Jade plants grow well outside as patio plants during the summer and their leaves will colour up in the sun, but remember to bring them indoors before the first frosts. The plant will stop growing at temperatures much above 90°F. Jade plants will survive cold conditions to just above freezing if the soil is kept dry but must be kept frost free at all times. Cold night temperatures may help to promote flowering. (See right) However, some cultivars never seem to flower.
It is best to water thoroughly and then let the plant dry out between waterings. The plant needs water when its lower leaves become soft and in an extreme case become wrinkled. When water is given, these leaves will plump up again, a sign that all is well with the roots. Do not keep the soil moist all the time. Water from the base by standing the plant pot in a dish of water, but never leave the plant standing in water for more than a few hours. Then always pour away any excess water that has not been taken up into the soil.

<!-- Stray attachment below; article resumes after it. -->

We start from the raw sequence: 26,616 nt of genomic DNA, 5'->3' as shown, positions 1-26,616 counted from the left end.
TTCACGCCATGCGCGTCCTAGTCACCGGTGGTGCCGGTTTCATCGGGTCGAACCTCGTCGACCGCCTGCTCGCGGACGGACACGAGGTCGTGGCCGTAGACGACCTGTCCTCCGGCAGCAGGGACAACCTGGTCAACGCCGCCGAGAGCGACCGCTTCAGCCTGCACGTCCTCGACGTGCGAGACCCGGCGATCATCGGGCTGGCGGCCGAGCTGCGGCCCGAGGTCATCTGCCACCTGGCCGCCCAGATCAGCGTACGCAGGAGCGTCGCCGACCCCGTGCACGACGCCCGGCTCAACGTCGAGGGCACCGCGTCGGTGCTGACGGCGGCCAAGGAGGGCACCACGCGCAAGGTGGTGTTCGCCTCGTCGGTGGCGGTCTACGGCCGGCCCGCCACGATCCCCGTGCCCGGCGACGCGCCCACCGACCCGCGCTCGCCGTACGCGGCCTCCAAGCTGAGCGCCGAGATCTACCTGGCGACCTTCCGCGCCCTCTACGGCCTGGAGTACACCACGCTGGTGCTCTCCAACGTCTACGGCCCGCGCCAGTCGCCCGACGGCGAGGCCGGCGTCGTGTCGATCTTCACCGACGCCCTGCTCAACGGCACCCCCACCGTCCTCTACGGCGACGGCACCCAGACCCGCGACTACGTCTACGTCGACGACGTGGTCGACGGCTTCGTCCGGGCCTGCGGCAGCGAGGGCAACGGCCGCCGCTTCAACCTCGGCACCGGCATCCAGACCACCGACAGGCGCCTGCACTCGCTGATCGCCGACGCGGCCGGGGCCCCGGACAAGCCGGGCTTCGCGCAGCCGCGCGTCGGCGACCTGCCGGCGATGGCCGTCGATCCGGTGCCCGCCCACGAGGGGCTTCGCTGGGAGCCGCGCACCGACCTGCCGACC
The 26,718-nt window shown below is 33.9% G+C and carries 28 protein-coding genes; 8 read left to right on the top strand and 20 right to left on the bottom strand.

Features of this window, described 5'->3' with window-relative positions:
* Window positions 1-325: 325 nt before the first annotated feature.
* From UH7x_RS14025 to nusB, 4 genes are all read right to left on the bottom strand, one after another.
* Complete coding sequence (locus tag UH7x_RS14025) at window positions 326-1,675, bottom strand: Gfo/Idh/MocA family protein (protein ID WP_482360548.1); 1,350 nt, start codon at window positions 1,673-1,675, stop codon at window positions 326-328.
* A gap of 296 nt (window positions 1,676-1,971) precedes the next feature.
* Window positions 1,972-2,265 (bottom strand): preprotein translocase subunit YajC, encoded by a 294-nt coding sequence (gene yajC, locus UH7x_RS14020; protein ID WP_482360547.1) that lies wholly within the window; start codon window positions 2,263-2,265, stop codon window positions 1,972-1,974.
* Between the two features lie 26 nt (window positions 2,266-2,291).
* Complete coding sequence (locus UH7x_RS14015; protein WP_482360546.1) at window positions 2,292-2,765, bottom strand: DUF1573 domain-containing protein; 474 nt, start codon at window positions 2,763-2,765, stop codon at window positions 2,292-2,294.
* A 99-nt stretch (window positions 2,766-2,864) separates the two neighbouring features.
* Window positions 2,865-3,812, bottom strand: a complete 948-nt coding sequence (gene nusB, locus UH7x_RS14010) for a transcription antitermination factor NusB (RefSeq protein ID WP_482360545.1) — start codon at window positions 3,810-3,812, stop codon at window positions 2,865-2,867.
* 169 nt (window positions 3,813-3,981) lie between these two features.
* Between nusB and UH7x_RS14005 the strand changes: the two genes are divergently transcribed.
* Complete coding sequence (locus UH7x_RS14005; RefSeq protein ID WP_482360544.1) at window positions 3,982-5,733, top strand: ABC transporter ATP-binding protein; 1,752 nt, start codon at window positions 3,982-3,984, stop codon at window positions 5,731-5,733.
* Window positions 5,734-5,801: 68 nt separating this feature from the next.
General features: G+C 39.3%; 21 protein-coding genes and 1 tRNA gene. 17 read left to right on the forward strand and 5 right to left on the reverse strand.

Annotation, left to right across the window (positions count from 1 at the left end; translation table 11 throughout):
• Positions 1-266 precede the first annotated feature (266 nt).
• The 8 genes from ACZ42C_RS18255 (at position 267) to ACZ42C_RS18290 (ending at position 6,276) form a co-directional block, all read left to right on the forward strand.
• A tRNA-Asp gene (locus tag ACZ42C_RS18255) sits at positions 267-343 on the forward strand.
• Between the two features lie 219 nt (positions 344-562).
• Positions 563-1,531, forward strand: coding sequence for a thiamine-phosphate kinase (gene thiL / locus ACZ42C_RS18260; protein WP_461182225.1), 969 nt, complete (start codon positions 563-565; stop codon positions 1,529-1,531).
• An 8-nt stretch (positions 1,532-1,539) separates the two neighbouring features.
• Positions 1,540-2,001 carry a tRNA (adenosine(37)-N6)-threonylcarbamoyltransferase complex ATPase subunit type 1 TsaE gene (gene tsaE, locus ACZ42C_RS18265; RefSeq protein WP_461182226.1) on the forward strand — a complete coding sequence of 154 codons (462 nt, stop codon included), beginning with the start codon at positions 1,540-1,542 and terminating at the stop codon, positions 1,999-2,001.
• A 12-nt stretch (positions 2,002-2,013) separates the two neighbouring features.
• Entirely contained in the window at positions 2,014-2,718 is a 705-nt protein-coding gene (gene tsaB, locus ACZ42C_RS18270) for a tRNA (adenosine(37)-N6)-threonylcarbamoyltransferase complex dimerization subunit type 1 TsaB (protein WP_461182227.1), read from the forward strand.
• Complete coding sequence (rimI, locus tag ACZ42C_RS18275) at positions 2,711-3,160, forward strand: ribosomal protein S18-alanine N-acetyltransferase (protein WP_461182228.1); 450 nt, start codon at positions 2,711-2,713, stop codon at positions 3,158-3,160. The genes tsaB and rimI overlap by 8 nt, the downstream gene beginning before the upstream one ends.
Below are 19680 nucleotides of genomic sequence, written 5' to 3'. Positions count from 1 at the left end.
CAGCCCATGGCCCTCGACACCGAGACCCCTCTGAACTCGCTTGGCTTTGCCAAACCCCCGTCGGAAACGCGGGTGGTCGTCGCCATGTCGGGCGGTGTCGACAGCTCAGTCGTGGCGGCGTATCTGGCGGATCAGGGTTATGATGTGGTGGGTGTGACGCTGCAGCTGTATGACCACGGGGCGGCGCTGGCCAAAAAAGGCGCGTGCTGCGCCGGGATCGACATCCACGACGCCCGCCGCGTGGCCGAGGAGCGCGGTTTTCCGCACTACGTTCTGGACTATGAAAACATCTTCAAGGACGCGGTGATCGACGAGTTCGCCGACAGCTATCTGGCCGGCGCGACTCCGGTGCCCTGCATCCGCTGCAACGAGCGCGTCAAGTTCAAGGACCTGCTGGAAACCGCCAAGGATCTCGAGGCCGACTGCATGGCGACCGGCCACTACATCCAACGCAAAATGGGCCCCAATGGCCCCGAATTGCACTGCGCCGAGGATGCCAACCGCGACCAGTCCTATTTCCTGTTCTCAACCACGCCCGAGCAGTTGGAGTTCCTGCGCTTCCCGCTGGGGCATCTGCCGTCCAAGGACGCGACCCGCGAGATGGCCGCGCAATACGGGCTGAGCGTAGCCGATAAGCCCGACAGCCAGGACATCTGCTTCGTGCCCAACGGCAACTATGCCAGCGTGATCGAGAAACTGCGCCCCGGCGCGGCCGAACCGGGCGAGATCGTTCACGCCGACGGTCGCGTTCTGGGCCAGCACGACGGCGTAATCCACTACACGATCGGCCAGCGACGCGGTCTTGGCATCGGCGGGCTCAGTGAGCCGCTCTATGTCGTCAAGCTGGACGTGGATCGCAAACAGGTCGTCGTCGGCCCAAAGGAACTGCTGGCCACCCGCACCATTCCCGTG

A few leaves drop off naturally, especially when it is hot or if the plant is kept dry for a long time. If the leaves wrinkle or drop off excessively despite provision of water, something is wrong with uptake of water into the plant. Do not immediately assume that the plant wants more water if you have been watering it regularly. If the roots are not taking up water, then adding more will lead to soggy compost and cause more problems. Check the roots, if necessary by removing the plant from its pot. This operation will do no harm if carried out carefully.
Examine the roots of the un-potted plant for sign of  pests  such as root mealy bug. Look for rotten roots and soft rotten areas at the base of the stem, which can be caused by soggy conditions and which stop effective water uptake. If the bottom of the stem has gone soft, remove the plant from its pot and allow it to dry off. Then assess the condition of the stem. In emergency, it is possible to salvage the plant by re-rooting the healthy part. Cut the stem well above the damaged area. Allow the cut end to dry off for a couple of weeks and then re-plant into a dry, free-draining potting mix. Water very sparingly until root formation has started.